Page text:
In November, Coloradans will vote on whether or not to require statewide voter approval of new state enterprises if the enterprise’s projected or actual revenue from fees and surcharges is greater than $100 million within its first five years.
To qualify for the ballot, proponents needed to submit 124,632 valid signatures. Of the 196,090 signatures submitted by proponents on July 31, 2020, 138,852 were projected to be valid based on a random sample.
Enterprises were established through the Colorado Taxpayer’s Bill of Rights (TABOR) amendment of 1992. Enterprises are government-owned businesses that provide goods or services for a fee or surcharge that is paid for by the individuals or entities that are purchasing the goods or services. Examples of enterprises include the state lottery, state nursing homes, correctional industries, parks and wildlife, public colleges and universities, and the state unemployment insurance program. This is in contrast to government agencies or programs that provide goods or services that are paid for by tax revenue. Enterprises may receive a maximum of 10% of their annual revenue from state and local government sources but are otherwise financially independent from the state government and any local governments. Enterprise revenue does not count toward the TABOR limit. TABOR limits the amount of money the state of Colorado can take in and spend. It limits the annual increase for some state revenue to inflation plus the percentage change in state population. Any money collected above this limit is refunded to taxpayers unless the voters allow the state to spend it.
In the fiscal year 1993-94, the first year TABOR was in effect, enterprise revenue was $724.3 million. In 2017-18, state enterprises received $17.9 billion in revenue. In total, from 1993 to 2018, Colorado enterprises have received $150.17 billion in revenue.
Colorado Rising State Action sponsored the initiative. Michael Fields, executive director of Colorado Rising State Action, said, “For too long the legislature has been going around the Taxpayer’s Bill of Rights (TABOR). [Senate Bill 20-215] was a a perfect example of them trying to go around TABOR to raise revenue by calling them fees. Clearly, this is the move they are going to make, raising taxes by calling them fees.”
Ballotpedia identified two committees registered to support the initiative: Voter Approval of Fees and Americans for Prosperity Colorado Issue Committee. Together, the committees reported $754,703 in contributions, all but $655 of the contributions were in the form of in-kind contributions. The top three donors were Unite for Colorado, Americans for Prosperity, and Colorado Rising State Action. Unite for Colorado contributed $742,931.74 as an in-kind contribution to Voter Approval of Fees for signature gathering, resulting in a cost-per required signature of $5.96. Americans for Prosperity Colorado Issue Committee is also supporting another measure on the November ballot that would decrease the state’s income tax rate.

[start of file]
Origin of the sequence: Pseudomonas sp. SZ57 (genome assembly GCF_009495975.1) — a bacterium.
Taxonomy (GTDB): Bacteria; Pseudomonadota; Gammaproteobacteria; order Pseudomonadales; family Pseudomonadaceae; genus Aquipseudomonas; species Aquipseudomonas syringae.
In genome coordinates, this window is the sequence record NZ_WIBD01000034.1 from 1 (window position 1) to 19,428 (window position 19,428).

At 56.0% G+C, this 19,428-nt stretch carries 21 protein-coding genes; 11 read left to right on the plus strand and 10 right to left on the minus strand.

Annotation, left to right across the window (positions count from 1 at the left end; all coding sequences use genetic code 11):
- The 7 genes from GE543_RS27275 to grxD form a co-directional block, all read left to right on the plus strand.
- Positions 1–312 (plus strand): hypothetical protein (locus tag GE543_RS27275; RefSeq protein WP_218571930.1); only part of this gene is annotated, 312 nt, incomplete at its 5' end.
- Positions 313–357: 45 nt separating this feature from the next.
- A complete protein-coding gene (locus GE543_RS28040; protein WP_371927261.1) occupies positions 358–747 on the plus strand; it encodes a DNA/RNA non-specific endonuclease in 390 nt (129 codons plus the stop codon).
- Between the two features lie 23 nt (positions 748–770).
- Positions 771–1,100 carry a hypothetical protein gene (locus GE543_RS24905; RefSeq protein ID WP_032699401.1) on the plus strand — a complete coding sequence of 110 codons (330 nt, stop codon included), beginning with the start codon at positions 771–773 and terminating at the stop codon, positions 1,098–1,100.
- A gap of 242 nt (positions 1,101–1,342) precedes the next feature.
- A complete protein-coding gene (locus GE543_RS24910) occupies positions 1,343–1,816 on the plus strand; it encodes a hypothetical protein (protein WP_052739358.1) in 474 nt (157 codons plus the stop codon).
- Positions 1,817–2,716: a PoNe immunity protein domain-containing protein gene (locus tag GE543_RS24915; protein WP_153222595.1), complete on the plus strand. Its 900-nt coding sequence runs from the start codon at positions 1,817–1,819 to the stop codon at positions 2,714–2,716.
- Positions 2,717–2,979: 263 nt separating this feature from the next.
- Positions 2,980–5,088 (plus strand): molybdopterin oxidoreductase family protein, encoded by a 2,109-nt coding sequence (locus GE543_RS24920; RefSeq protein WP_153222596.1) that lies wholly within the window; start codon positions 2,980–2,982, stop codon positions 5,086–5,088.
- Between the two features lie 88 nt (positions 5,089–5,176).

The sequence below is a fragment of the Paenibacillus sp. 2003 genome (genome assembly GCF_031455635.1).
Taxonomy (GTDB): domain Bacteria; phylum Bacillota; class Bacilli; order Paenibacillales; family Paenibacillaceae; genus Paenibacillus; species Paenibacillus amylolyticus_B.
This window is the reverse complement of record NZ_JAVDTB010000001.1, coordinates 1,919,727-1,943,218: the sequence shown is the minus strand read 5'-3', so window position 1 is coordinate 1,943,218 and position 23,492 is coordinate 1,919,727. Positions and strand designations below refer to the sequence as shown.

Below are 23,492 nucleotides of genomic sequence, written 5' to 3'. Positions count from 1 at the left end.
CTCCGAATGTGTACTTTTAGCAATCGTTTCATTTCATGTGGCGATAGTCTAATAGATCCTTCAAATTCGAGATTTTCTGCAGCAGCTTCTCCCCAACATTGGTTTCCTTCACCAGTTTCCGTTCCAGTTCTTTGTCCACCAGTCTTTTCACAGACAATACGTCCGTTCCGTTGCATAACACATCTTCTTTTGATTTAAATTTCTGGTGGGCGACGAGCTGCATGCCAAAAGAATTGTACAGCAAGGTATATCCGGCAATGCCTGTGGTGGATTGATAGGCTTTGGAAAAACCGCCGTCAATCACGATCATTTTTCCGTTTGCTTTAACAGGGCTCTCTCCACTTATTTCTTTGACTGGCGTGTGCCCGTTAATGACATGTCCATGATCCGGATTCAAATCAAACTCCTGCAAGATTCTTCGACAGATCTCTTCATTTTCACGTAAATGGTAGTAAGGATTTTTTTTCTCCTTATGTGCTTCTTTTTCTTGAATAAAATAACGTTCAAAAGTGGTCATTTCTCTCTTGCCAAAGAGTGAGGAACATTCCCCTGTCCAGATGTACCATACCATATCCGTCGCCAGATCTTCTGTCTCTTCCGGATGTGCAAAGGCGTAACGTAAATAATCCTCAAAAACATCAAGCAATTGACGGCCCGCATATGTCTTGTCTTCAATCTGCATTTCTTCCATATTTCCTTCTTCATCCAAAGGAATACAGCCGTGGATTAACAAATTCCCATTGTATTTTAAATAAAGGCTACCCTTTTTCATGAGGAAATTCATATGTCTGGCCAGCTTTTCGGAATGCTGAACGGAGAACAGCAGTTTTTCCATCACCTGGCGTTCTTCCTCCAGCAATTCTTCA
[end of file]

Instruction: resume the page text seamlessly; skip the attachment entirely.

As of August 25, 2020, 10 statewide ballot measures were certified for the November ballot in Colorado. Along with the voter approval of fees measure, voters will decide on five other citizen initiatives concerning wolf reintroduction, abortion restrictions, a citizenship requirement for voting, a paid family and medical leave program, and an income tax rate reduction. A veto referendum determining whether Colorado will join the National Popular Vote Interstate Compact (NPVIC) is also on the ballot. The state legislature referred a state statute to increase tobacco taxes and create a new e-cigarette tax to fund various health and education programs and two constitutional amendments: one concerning charitable games such as bingo and raffles and another to repeal the Gallagher Amendment.
Signatures for one other citizen initiative were submitted and are waiting a statement of sufficiency or insufficiency. The measure would allow voters in Central City, Black Hawk, and Cripple Creek to vote to expand allowed gaming types and bet limits.